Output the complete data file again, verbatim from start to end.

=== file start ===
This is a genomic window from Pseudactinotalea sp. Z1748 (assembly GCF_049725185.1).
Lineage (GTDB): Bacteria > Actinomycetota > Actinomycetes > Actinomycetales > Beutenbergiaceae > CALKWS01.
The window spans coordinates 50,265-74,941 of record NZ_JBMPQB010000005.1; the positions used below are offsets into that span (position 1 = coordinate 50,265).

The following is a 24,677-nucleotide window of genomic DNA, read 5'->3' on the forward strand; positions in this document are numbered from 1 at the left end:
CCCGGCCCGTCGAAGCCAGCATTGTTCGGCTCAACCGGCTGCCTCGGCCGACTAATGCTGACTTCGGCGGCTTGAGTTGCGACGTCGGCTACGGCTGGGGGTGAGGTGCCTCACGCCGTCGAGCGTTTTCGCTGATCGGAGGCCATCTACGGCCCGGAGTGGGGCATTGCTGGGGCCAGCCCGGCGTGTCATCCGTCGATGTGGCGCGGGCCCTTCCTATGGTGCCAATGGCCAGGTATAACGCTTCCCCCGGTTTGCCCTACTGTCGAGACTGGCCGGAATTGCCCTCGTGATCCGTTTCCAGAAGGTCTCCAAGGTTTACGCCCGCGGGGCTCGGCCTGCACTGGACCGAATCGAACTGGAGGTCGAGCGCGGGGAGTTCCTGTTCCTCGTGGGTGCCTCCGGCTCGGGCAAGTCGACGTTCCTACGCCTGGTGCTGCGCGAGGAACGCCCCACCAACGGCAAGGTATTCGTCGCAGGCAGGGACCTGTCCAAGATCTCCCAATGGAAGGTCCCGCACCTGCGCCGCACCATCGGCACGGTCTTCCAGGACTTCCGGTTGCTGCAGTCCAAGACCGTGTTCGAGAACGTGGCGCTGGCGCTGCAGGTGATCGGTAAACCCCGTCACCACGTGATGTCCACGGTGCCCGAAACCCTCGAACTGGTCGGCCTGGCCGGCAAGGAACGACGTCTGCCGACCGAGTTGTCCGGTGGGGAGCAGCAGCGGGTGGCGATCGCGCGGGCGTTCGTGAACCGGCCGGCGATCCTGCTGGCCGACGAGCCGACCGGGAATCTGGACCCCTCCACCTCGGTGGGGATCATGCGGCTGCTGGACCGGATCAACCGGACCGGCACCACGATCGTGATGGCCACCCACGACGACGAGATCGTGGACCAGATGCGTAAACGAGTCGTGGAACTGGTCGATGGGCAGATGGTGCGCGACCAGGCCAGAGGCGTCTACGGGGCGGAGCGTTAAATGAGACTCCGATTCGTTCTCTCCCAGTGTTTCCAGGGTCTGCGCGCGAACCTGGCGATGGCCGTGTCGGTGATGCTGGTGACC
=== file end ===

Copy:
This is a genomic window from Pseudactinotalea sp. Z1748 (assembly GCF_049725185.1).
Lineage (GTDB): Bacteria > Actinomycetota > Actinomycetes > Actinomycetales > Beutenbergiaceae > CALKWS01.
The window spans coordinates 50,265-74,941 of record NZ_JBMPQB010000005.1; the positions used below are offsets into that span (position 1 = coordinate 50,265).

The following is a 24,677-nucleotide window of genomic DNA, read 5'->3' on the forward strand; positions in this document are numbered from 1 at the left end:
CCCGGCCCGTCGAAGCCAGCATTGTTCGGCTCAACCGGCTGCCTCGGCCGACTAATGCTGACTTCGGCGGCTTGAGTTGCGACGTCGGCTACGGCTGGGGGTGAGGTGCCTCACGCCGTCGAGCGTTTTCGCTGATCGGAGGCCATCTACGGCCCGGAGTGGGGCATTGCTGGGGCCAGCCCGGCGTGTCATCCGTCGATGTGGCGCGGGCCCTTCCTATGGTGCCAATGGCCAGGTATAACGCTTCCCCCGGTTTGCCCTACTGTCGAGACTGGCCGGAATTGCCCTCGTGATCCGTTTCCAGAAGGTCTCCAAGGTTTACGCCCGCGGGGCTCGGCCTGCACTGGACCGAATCGAACTGGAGGTCGAGCGCGGGGAGTTCCTGTTCCTCGTGGGTGCCTCCGGCTCGGGCAAGTCGACGTTCCTACGCCTGGTGCTGCGCGAGGAACGCCCCACCAACGGCAAGGTATTCGTCGCAGGCAGGGACCTGTCCAAGATCTCCCAATGGAAGGTCCCGCACCTGCGCCGCACCATCGGCACGGTCTTCCAGGACTTCCGGTTGCTGCAGTCCAAGACCGTGTTCGAGAACGTGGCGCTGGCGCTGCAGGTGATCGGTAAACCCCGTCACCACGTGATGTCCACGGTGCCCGAAACCCTCGAACTGGTCGGCCTGGCCGGCAAGGAACGACGTCTGCCGACCGAGTTGTCCGGTGGGGAGCAGCAGCGGGTGGCGATCGCGCGGGCGTTCGTGAACCGGCCGGCGATCCTGCTGGCCGACGAGCCGACCGGGAATCTGGACCCCTCCACCTCGGTGGGGATCATGCGGCTGCTGGACCGGATCAACCGGACCGGCACCACGATCGTGATGGCCACCCACGACGACGAGATCGTGGACCAGATGCGTAAACGAGTCGTGGAACTGGTCGATGGGCAGATGGTGCGCGACCAGGCCAGAGGCGTCTACGGGGCGGAGCGTTAAATGAGACTCCGATTCGTTCTCTCCCAGTGTTTCCAGGGTCTGCGCGCGAACCTGGCGATGGCCGTGTCGGTGATGCTGGTGACC